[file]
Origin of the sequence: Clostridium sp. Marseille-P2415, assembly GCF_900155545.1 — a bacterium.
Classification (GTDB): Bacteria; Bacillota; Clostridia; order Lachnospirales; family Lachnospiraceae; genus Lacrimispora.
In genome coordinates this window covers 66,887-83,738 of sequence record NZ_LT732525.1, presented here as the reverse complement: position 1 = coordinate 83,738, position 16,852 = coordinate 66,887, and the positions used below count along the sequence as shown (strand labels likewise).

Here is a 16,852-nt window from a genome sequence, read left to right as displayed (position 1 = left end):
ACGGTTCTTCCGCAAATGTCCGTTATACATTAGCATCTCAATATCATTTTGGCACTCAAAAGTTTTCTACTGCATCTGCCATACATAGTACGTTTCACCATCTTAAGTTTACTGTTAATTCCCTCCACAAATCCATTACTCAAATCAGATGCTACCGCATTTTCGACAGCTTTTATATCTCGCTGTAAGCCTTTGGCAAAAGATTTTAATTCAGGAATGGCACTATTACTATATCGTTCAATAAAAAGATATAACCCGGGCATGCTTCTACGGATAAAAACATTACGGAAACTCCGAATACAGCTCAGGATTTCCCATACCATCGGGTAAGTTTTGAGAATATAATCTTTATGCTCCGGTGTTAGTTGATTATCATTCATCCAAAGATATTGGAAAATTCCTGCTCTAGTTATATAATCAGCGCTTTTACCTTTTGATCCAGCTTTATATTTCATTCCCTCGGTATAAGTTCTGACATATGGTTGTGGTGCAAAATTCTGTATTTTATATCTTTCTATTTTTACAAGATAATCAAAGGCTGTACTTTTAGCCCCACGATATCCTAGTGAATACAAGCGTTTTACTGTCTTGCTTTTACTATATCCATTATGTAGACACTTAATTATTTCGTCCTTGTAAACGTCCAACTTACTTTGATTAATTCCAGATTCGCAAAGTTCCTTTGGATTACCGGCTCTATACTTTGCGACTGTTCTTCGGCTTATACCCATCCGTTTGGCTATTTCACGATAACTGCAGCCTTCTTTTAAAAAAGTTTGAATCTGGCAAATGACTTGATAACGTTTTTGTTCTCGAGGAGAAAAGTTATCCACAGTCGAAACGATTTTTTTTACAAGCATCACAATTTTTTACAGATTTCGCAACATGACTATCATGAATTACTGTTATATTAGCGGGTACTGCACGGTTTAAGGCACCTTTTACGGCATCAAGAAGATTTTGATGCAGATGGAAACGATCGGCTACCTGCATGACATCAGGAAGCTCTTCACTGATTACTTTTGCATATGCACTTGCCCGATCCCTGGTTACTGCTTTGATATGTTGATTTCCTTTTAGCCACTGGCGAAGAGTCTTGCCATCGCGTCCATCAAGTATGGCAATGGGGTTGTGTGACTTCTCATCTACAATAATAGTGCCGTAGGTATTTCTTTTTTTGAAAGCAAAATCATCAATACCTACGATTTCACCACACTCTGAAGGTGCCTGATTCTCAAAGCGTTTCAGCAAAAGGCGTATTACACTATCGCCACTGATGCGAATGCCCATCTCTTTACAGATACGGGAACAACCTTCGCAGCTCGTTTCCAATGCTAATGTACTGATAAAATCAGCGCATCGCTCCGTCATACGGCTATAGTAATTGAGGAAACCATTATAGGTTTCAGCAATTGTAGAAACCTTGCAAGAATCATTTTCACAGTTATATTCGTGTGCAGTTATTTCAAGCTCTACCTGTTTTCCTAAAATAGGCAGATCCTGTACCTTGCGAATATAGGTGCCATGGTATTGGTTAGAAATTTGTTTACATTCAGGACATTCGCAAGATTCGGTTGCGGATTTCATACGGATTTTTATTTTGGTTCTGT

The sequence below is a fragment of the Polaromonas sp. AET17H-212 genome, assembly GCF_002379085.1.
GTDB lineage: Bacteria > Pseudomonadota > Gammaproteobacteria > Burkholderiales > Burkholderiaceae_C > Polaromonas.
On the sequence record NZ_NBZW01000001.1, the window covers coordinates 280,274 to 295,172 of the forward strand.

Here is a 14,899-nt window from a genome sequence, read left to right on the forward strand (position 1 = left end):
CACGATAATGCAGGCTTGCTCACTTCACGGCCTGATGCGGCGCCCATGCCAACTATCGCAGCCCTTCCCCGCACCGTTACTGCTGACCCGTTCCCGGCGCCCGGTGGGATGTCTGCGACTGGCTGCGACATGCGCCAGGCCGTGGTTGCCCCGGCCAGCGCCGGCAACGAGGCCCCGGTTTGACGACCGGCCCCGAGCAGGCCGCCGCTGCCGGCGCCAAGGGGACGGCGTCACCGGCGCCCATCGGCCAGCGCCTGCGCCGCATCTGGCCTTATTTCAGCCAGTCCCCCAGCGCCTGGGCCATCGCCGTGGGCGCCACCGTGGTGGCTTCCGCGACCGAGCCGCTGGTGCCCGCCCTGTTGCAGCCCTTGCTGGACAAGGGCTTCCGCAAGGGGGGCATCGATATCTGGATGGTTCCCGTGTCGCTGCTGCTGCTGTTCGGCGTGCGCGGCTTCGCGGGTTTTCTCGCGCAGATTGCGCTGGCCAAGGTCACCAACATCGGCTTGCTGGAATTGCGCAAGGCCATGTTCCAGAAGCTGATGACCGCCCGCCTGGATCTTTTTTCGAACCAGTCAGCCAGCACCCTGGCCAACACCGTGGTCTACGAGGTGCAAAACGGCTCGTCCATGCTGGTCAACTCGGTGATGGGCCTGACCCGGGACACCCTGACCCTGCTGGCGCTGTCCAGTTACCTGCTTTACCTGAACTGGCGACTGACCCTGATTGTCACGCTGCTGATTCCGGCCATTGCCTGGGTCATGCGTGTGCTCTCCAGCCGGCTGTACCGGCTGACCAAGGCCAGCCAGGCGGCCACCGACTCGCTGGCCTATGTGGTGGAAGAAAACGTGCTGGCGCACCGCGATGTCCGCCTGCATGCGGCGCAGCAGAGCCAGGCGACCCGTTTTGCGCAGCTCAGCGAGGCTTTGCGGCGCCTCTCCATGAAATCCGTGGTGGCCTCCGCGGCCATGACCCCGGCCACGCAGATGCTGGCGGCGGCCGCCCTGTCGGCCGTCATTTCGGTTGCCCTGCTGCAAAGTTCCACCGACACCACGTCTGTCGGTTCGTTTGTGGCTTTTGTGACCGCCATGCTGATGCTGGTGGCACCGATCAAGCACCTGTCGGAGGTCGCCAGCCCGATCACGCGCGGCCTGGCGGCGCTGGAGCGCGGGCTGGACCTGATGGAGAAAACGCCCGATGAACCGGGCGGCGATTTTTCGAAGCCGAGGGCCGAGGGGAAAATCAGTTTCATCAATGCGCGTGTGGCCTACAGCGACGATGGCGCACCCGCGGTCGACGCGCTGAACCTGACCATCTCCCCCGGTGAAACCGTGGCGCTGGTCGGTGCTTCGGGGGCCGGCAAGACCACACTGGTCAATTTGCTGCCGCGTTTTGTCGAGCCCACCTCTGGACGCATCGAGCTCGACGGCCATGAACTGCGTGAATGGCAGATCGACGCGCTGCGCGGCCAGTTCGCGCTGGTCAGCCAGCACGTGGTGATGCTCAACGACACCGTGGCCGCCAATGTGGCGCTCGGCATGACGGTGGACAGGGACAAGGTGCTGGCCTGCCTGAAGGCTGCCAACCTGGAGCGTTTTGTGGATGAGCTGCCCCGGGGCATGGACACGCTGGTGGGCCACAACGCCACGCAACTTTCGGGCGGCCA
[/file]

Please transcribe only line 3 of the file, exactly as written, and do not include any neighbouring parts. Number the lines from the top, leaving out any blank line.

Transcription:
In genome coordinates this window covers 66,887-83,738 of sequence record NZ_LT732525.1, presented here as the reverse complement: position 1 = coordinate 83,738, position 16,852 = coordinate 66,887, and the positions used below count along the sequence as shown (strand labels likewise).